Dwelt Among Us

by Austin Channing Brown


"Simeon and Anna Recognize the Lord in Jesus" by Rembrandt

Ask me what is the most compelling Bible verse that sets my heart aflutter for issues of social justice and the answer may surprise you. There are a number of verses in the Bible that promote giving to the poor, caring for the orphan, setting the captive free. There is no shortage of verses about crossing cultures, welcoming strangers, and honoring the humanity of our enemies. While I commit myself to studying and living out these important instances of loving others, there is one passage of Scripture that really lights my flame for its beauty and revelation:

"In the beginning was the Word, and the Word was with God and the Word was God. He was in the beginning with God. All things were made through him, and without him was nothing made. In Him was life and the life was the light of men. And the light shines in the darkness, and the darkness did not comprehend it. And the Word was made flesh and dwelt among us, and we beheld His glory, the glory as of the only begotten of the Father, full of grace and truth."

— John 1:1-4,14

Can we first pause at the beauty of this passage? "In the beginning was the Word" … "and the darkness did not comprehend it" … "The Word was made flesh and dwelt among us" … "full of grace and truth." Ah… I could revel in the beauty all day.

But it's also the revelation that keeps my fire for justice issues flaming.  The imagery of the Divine, of words stretching as they wrap themselves into the confining space of human flesh and squeezing through a physical labor of blood, sweat, and other fluids, I'm sure. All to enter this world of humanity, of dirt, of messiness, of division, of heartbreak, of rejection. How must it have been for the Divine to look on the world not from a holy place above the fray, but eye to eye, quite literally with skin in the game, watching the ways we treat each other, divide ourselves up, create hierarchies, build towers of Babel unto ourselves. How different it must have felt from home, from golden walkways and angelic beings, from hallelujah all the time.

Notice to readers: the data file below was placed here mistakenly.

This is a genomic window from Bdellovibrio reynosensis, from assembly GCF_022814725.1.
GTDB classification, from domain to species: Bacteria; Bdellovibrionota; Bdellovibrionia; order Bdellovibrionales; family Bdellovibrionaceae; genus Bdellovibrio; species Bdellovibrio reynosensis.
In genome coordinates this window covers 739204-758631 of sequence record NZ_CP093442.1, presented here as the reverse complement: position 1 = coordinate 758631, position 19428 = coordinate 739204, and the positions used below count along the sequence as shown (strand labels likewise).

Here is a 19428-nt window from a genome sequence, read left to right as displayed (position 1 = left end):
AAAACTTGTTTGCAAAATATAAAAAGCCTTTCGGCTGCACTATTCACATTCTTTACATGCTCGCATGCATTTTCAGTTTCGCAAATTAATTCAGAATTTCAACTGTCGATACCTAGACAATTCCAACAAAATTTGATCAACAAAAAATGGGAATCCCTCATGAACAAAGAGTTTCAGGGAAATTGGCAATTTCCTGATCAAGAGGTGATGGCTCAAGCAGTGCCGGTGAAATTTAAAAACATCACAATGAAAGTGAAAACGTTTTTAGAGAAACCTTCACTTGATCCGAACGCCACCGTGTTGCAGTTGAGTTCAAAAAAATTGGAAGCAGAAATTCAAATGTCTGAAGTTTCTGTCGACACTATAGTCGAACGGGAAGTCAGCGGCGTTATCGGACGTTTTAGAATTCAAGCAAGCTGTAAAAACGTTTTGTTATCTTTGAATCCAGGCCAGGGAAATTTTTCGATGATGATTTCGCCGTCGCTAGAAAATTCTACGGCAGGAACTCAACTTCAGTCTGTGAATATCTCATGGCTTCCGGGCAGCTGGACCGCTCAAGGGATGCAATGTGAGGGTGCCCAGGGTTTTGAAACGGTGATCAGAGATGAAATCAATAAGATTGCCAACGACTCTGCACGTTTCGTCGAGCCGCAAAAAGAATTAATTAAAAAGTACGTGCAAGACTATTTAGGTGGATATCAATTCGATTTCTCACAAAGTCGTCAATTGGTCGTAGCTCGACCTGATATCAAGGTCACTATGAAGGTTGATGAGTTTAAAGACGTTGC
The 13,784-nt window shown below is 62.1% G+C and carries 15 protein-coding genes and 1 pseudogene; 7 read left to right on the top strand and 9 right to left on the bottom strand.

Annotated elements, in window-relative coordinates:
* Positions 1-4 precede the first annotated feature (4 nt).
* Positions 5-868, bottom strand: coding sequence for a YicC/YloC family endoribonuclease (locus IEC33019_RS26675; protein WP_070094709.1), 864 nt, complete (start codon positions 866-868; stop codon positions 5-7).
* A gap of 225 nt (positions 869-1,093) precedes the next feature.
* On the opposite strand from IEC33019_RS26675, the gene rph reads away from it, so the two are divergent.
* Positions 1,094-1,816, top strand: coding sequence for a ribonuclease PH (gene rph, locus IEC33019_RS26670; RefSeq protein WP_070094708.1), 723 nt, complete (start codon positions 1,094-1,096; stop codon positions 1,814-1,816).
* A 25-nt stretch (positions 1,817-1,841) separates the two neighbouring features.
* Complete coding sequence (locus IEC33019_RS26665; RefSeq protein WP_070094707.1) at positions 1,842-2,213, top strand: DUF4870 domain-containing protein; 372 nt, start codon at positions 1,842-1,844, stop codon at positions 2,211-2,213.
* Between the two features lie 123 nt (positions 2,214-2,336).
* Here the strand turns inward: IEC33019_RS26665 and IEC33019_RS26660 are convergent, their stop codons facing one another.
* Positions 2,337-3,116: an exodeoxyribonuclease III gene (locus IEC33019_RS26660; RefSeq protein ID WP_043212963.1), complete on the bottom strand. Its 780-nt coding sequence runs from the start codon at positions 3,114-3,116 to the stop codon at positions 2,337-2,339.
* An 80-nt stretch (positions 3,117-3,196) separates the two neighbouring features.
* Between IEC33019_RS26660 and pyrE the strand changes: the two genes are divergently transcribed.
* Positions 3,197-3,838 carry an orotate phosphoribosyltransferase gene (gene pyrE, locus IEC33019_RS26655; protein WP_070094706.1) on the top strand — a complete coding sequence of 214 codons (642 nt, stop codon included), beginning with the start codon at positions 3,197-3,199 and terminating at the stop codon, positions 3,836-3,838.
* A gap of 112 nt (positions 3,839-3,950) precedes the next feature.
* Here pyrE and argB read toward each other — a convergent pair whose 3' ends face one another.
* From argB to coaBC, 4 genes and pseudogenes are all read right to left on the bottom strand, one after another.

But the Word didn't turn away. Didn't turn away from that ragtag group of disciples, passionate but often completely misunderstanding the mission. Didn't turn away from men or women. Didn't turn away from Jews or Gentiles, even those most unholy Samaritans or those oppressive Romans. Didn't turn away from the sick or the afflicted. Even the dead received an audience with the Divine. The Word crashed through social barriers, religious convention, and everyone's expectations.

That's why I fight for justice issues. Because the Divine modeled for me far beyond words, even words that I love, that I can't turn away from the messiness. The Word chose to dwell among us, but far from building an impressive throne right here, the Word wept, experiencing a range of emotions, rejections, disappointments, and awe known to the human condition. The Word made flesh full of grace and truth, right here in our midst, wrestling with the issues of that day. That's why I must wrestle with the issues of today. If the Divine didn't turn away, how could I?

God incarnate. God with us. God among us. What better reason could my heart desire?

Read more on Austin Channing's blog.

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